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Sabarimala verdict: SC to decide tomorrow date for hearing review petitions

“We know that there are 19 review petitions pending. By tomorrow we will decide,” says Bench.

The Supreme Court on Monday said it would decide on October 23 as to when the petitions seeking review of its Sabarimala verdict allowing entry of women of all age groups into the temple, will be listed for hearing.

A Bench, comprising Chief Justice of India Ranjan Gogoi and Justice S.K. Kaul considered the submissions of lawyer Mathews J. Nedumpara that his petition seeking review of the Constitution Bench judgment be listed for urgent hearing.

“We know that there are 19 review petitions pending. By tomorrow we will decide,” the Bench said.

Mr. Nedumpara was mentioning the petition filed by the National Ayyappa Devotees Association.

A five-judge Constitution Bench by a ratio of 4:1 had held that women of all age groups should be allowed entry into the hill shrine in Kerala.

On October 9, the court declined an urgent hearing of Mr. Nedumpara’s plea, which contended that the Constitution Bench verdict was “absolutely untenable and irrational”.

The Bench had said the review petitions could be taken up only after the Dussehra vacation, adding that in any case, it will be heard in chamber and not in open court.

The petition filed by Shylaja Vijayan, president, National Ayyappa Devotees Association, through Mr. Nedumpara, submitted that “faith cannot be judged by scientific or rationale reasons or logic”.

It said, “The notion that the judgment under review is revolutionary, one which removes the stigma or the concept of dirt or pollution associated with menstruation, is unfounded. It is a judgment welcomed by hypocrites who were aspiring for media headlines. On the merits of the case, as well, the said judgment is absolutely untenable and irrational, if not perverse.”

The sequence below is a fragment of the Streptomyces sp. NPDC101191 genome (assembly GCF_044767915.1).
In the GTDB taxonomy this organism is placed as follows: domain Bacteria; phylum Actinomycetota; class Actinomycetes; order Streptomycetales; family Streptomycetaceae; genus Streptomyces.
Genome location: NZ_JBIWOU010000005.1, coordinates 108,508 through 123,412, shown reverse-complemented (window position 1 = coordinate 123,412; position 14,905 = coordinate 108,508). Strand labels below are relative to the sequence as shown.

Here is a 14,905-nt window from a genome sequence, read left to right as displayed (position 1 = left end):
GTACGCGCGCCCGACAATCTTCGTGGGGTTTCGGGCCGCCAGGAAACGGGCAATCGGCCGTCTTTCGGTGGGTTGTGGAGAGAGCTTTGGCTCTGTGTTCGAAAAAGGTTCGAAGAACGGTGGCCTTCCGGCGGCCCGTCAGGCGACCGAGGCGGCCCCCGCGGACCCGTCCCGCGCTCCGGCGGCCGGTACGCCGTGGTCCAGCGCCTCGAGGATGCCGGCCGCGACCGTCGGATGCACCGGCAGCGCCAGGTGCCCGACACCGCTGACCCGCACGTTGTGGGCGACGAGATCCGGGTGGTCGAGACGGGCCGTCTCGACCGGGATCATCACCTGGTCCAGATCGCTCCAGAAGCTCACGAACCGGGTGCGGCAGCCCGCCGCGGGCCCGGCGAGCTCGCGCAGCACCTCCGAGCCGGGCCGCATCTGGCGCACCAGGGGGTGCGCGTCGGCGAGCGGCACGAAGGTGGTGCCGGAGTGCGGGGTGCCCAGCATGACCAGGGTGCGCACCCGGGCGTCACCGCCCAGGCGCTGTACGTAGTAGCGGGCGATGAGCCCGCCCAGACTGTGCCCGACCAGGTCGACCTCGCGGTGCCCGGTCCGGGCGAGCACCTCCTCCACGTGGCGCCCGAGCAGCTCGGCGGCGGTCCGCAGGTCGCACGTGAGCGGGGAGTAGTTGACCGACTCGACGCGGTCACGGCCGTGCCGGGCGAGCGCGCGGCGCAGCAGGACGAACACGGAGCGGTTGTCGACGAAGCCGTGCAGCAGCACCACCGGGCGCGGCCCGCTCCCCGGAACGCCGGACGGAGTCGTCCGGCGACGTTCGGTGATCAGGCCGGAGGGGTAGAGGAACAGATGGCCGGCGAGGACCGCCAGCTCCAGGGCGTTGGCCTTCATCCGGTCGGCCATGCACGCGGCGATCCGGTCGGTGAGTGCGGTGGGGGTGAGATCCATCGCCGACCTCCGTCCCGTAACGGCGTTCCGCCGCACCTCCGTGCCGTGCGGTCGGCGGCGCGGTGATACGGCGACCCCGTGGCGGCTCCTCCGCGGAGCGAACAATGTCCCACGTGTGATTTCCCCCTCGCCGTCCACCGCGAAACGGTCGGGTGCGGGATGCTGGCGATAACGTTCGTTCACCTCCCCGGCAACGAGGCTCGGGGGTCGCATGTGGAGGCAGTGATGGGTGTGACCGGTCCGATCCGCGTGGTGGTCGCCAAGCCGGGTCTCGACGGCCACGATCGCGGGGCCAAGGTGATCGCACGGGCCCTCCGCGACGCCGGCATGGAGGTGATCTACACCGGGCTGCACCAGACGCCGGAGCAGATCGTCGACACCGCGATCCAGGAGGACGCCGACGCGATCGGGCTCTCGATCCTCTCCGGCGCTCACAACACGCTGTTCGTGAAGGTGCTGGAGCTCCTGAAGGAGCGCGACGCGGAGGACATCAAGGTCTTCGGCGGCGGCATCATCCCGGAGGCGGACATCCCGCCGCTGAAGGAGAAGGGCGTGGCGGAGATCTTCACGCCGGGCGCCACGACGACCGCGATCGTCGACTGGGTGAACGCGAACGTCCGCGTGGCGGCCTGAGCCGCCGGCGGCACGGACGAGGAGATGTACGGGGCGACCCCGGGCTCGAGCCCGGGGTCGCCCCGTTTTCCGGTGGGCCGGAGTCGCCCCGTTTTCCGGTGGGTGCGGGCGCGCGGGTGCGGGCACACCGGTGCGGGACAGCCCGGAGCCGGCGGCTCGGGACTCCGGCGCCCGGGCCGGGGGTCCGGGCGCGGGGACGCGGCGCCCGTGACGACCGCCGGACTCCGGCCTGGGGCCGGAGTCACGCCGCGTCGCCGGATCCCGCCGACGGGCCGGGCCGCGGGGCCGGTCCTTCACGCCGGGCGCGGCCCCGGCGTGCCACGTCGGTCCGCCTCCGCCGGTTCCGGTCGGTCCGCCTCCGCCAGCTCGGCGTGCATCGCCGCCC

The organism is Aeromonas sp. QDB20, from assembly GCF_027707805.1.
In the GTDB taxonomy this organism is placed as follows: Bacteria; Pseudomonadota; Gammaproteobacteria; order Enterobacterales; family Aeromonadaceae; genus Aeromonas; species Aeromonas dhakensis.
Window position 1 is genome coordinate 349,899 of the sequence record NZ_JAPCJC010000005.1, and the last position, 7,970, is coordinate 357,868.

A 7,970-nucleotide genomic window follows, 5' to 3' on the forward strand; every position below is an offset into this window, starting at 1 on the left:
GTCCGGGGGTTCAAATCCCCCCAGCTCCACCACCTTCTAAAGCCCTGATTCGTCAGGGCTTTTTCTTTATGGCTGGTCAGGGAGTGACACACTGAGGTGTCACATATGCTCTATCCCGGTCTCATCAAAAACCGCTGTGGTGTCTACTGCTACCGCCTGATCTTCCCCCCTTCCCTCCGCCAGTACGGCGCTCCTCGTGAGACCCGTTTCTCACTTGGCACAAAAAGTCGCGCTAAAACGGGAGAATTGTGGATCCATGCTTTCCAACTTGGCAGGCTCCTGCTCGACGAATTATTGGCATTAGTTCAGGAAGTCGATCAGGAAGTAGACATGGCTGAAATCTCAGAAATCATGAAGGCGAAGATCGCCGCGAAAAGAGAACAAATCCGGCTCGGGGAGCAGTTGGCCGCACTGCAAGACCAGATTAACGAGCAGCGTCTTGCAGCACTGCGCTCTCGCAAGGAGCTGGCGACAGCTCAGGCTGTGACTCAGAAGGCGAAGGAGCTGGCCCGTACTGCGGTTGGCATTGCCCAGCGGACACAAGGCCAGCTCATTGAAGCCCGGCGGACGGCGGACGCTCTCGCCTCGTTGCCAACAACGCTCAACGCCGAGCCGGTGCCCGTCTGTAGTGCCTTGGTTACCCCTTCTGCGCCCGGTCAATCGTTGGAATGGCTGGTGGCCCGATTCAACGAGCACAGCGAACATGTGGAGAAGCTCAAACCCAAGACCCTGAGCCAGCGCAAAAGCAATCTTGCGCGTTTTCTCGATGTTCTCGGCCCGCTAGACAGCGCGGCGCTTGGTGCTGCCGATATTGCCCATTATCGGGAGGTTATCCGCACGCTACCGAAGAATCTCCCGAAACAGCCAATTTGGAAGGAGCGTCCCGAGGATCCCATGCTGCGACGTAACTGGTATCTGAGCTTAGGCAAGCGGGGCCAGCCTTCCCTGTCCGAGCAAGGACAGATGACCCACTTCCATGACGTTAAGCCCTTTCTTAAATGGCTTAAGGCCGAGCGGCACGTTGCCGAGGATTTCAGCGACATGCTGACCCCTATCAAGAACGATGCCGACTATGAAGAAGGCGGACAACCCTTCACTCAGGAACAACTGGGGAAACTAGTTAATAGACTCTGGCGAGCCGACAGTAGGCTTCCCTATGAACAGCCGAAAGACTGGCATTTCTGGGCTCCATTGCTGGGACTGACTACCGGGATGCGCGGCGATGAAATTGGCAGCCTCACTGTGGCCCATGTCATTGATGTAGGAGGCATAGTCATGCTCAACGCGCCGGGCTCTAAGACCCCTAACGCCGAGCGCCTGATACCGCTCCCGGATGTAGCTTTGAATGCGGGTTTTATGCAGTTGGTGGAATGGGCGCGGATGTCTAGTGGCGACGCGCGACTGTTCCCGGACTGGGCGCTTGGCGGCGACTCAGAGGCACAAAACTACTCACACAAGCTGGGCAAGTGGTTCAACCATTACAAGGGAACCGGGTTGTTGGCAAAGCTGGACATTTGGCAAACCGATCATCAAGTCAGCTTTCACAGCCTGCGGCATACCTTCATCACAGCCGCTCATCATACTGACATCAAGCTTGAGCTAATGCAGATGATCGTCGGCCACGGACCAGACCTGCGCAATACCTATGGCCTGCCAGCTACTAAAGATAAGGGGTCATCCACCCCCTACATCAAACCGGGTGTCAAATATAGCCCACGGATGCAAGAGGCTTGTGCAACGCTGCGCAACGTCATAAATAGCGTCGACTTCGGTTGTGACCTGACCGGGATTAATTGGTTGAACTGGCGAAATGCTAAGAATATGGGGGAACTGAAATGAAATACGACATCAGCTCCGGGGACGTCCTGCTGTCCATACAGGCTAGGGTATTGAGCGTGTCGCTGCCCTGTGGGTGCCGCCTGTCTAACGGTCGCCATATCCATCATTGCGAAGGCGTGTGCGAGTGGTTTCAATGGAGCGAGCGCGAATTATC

The Hindu editorial on Sabarimala

The plea said, “Review judgment and order…on the ground that it is unconstitutional and void inasmuch as it is vitiated by errors apparent on the face of the record; that it is without jurisdiction or in excess of jurisdiction, that it is in violation of principles of natural justice and that it is in violation of express constitutional provisions.”

Besides the Association, the Nair Service Society (NSS) had filed a petition seeking a review of the verdict. It said that as the deity is a “Naistika Brahmachari, females below the age of 10 and after the age of 50 years are eligible to worship him and there is no practice of excluding worship by females. Hence, the delay or wait for 40 years to worship cannot be considered as exclusionary and it is an error of law on the face of the judgement.”

Many essential religious practices will be rendered void and religion itself may be rendered out of existence if the general ground of equality under Article 14 is resorted to and essential religious practices are tested on the principle of rationality, the plea had said.

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